picture of the words "peace" and "justice" with arrow pointing from one to the other in a circular manner.

The Dos and Don’ts for Bystanders in Situations of Danger and Intimidation

picture of the words "peace" and "justice" with arrow pointing from one to the other in a circular manner.

Peace to Justice to Peace; meme courtesy of Word Clip Art

In December, after the increase in hate crimes, intimidation, and interpersonal violence across the United States, the American Friends Service Committee put out a statement on how you, as a bystander, can help without escalating these types of dangerous situations.

As a person who believes that all peoples are and should be welcome, I think these do’s and don’ts are something that all of us should take heed of and act on when we come across these intimidating situations.

Help make your town a welcoming community. Here are the general Do’s and Don’ts when you witness these potentially dangerous activities.  For more on each “Do” and “Don’t,” click here to download and read the details.

Do:

  • Do make your presence as a witness known.
  • Do take cues from the individual being harassed.
  • Do keep both of you safe.

Don’t:

  • Don’t call the police.
  • Don’t escalate the situation.
  • Don’t do nothing.

Congressional Briefing on Cyber Stalking Announcement

picture of a sign that says "Stop Hate Crime"

Stop Cyber Bullying and Stalking

The National Task Force to End Sexual and Domestic Violence,

The National Organization for Women

and

The National Council of Women’s Organizations

Invite you to a Special Briefing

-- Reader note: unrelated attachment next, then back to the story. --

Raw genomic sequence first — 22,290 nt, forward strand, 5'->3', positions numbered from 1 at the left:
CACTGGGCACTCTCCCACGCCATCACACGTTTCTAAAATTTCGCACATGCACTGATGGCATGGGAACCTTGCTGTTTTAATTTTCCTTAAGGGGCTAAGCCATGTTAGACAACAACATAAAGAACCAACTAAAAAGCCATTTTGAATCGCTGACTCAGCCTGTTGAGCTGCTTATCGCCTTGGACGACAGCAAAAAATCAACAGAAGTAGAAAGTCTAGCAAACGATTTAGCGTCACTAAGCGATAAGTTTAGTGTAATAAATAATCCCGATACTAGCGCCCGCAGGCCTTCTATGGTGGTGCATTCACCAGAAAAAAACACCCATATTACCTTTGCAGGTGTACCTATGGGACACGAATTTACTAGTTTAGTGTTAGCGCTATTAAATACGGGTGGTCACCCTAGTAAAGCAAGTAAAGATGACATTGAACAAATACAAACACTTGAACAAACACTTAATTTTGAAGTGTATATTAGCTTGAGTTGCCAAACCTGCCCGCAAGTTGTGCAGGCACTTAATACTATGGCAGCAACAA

Cyberstalking and Online Threats

 Wednesday, April 15, 2015

10:00 a.m.

2237 Rayburn House Office Building, Washington, DC

 In coordination with The Victims’ Rights Caucus (Representatives Judge Poe (R-TX) and Jim Costa (D-CA), co-chairs) and Representative Katherine Clark (D-Mass)

Presenters Include:

Michelle Garcia, Director of the Stalking Resource Center

Zoe Quinn, Video Game Developer and Co-founder of Crash Override

John Wilkinson, Attorney Adviser at AEquitas: The Prosecutors’ Resource on Violence Against Women

Danielle Keats Citron, Lois K. Macht Research Professor and Professor of Law at the University of Maryland Francis King Carey School of Law and author of Hate Crimes in Cyberspace

For information and to RSVP:  Rachel Graber at rgraber@ncadv.org, (202)467-8714

 * Interested advocates who can’t attend the meeting can watch a live stream via twitter.  On Wednesday morning at 10 a.m., tune into the National Center for Victim’s of Crime’s twitter site @CrimeVictimsOrg. Go to the link in the post that says #Periscope and click on the random letters and the video should appear.

For folks who do not use Twitter, go to www.twitter.com and follow the instructions on the website to create an account. Once you have logged in, type @CrimeVictimsOrg into the search box in the upper right corner to find NCVC’s page. Each Tweet is similar to a Facebook post, but the number of characters are limited. Click on the link in the post that says #Periscope to view the video. Do NOT click directly on #Periscope; the link you want to click on is the string of random characters following the word.

 

Thanks to Pat Reuss, who works for both the National Task Force and NOW for forwarding this information regarding the briefing and for her work with members of NOW, the National Coalition Against Domestic Violence, the National Council of Women’s Organizations, and the National Task Force to End Sexual and Domestic Violence that are helping to spread the word about cyber stalking and bullying of women and who are advocating for improved legislation and law enforcement to end this form of abuse against women and girls.